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1 Basic Bioeconomics Model of Fishing. 2 Objectives of lecture Introduce you to basic bioeconomic analysis; Introduce you to game theoretic applications.

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Presentation on theme: "1 Basic Bioeconomics Model of Fishing. 2 Objectives of lecture Introduce you to basic bioeconomic analysis; Introduce you to game theoretic applications."— Presentation transcript:

1 1 Basic Bioeconomics Model of Fishing

2 2 Objectives of lecture Introduce you to basic bioeconomic analysis; Introduce you to game theoretic applications to the study of shared fish stocks.

3 3 The Fishery Natural Component Human Component

4 4 Catch per unit of fishing effort (CPUE) is the total catch divided by the total amount of effort used to harvest the catch. CPUE = c/E Catch per unit effort

5 Global catch and effort *Effective effort indexed on 2000 based on average 2.42% increase annually Effort (GW or watts x 10 9 ) Catch (million tonnes) Year 5 10 15 20 25 10 20 30 40 50 60 70 80 90 195019551960196519701975198019851990199520002005 Catch FAO Fisheries Statistics

6 Global catch and effort *Effective effort indexed on 2000 based on average 2.42% increase annually Effort (GW or watts x 10 9 ) Catch (million tonnes) Year 5 10 15 20 25 10 20 30 40 50 60 70 80 90 195019551960196519701975198019851990199520002005 Catch Effective effort* Watson et al. (2012)

7 Classical Management Problems Overfishing; Overcapacity; Low or negative profits. Can you predict the above using only cpue and/or fishing mortality models? Nope! Bioeconomic models needed to predict these results!

8 These undesirable outcomes are the result of Individually Rational, but Non-cooperative Behavior

9 9 Issues in fisheries economics Fish as natural capital in a broad sense; Fish as common property resource; Externalities Tragedy of the commons Private property; Need for regulation; Decision making over time.

10 10 Fish as natural capital in a broad sense The natural environment contains the natural resources essential to life on earth; Natural resources provide inputs to our economic system; By and large economists see natural resources as similar to human made capital.

11 11 Economic efficiency and Bioeconomics

12 12 Economic efficiency Maximum profit subject to sustainability; Profit = Total Revenue – Total Cost; With economic efficiency, profit is maximized.

13 13 A static single species model Fisheries biology – the logistic model; The optimal harvest – equilibrium catch; The maximum sustainable yield; Sustainable yield as a function of effort; Max Profit= max(TR-TC):=Maximum Economic Yield; Profit=TR-TC=0:=Bionomic equilibrium.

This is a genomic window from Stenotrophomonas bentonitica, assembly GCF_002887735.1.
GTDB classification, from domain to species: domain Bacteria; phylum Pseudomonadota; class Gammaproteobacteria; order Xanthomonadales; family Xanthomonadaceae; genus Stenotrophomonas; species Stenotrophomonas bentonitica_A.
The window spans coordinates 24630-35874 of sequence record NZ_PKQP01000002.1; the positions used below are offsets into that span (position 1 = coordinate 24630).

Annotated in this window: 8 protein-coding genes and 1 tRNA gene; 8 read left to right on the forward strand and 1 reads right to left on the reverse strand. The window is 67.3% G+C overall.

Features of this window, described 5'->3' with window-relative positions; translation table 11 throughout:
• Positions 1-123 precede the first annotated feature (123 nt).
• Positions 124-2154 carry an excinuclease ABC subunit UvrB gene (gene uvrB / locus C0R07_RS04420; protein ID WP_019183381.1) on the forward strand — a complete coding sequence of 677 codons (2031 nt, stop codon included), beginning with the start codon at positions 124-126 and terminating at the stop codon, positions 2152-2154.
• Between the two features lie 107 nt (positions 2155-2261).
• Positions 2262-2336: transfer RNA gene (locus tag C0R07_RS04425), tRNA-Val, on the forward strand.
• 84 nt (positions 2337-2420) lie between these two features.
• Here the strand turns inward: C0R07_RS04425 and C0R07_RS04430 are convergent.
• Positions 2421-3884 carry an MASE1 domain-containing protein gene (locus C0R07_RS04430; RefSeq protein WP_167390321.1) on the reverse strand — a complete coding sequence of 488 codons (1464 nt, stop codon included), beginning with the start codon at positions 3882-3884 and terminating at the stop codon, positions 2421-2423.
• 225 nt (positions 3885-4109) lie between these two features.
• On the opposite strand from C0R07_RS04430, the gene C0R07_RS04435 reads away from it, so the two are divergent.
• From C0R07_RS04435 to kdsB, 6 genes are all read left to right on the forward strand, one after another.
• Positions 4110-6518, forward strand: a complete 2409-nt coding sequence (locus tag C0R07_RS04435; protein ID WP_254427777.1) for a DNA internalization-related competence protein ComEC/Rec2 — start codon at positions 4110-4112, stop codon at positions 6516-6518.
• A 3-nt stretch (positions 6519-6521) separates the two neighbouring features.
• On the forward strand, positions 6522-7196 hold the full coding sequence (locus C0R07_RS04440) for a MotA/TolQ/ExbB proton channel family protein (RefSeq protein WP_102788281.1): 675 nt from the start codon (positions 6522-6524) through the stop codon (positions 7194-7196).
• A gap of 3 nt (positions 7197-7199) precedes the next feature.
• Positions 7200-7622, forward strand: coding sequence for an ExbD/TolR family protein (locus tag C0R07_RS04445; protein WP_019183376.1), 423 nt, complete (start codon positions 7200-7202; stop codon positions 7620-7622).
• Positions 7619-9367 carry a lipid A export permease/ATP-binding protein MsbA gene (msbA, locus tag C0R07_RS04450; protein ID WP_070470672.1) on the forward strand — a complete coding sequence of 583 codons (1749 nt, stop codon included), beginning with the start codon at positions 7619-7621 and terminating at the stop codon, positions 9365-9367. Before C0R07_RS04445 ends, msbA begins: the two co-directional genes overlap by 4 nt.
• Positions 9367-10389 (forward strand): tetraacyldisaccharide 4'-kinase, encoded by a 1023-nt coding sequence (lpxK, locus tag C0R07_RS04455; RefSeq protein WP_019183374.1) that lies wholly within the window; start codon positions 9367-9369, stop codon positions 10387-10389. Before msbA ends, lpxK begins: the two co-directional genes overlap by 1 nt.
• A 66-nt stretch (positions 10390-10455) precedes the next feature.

14 The Basic Bioeconomic model MEY MSY Bionomic equilibrium (BE) Total cost of fishing effort (TC) Total Revenue (TR) Fishing effort (E) TR & TC ( $) E1E1 E2E2 E3E3 Max. rent Gordon Schaefer bioeconomic model

15 Bioeconomic Models (1) Biological Model: Net annual change of biomass = Growth + Recruitment – Nat. Mortality – Catch (2) Economic Model: Net annual revenue = Sales income - Cost

16 R = pH – cE Schaefer Catch Equation: H = qEx (Highly Dubious!) Therefore R = (pqx – c) E Bionomic Equilibrium: Under open access, fishery reduces the stock level x until R = 0, i.e., x = c/pq Predictions: Zero rents; overfishing ( if c/p low).

17 Numerical example: Bo = 1,000,000 t q =.001 / vessel yr c = $ 500,000 / vessel yr Price p ($/tonne)x (Bionomic Eq.) 5001,000,000 t 1,000 500,000 t 5,000 100,000 t What is Bionomic Equilibrium?

18 How to Fix It? TACs? Gear Regulations? Limited Entry? Vessel Buy-backs? Quasi-property rights through individualized (or community) quotas; MPAs; Taxes.

19 Bioeconomic modeling The objective of fisheries management: –Conservation of resources through time; –Economic viability and profitability; –Social objectives.

20 Economic rent/profit Total revenue = price*harvest (V). Total cost = unit cost of effort* effort (C). Economic rent = V – C.

21 Dynamic bioeconomic model Discounted economic rent (V-C) through time to obtain the discounted value of the economic benefits from the fishery.

22 22 Decision making over time Natural resource (NR) use involves decision making over time: –How much oil or gold should be extracted from a mine this year, how much next year, etc? –Should salmon on the west coast of Canada be harvested intensively this year or not at all? Time is important because the supply curve of NRs are always shifting due to: –Depletion of non-renewable resources and –biological and physical changes in renewable resources.

23 23 Hence, a dynamic rather than a static analysis is required to analyze natural resource use in most cases; Interest or discount rates are a crucial link between periods in dynamic models of NR use; Discount rate vs. discount factor; Present value vs. current value. –Introduce your quiz!

24 Thank for your attention


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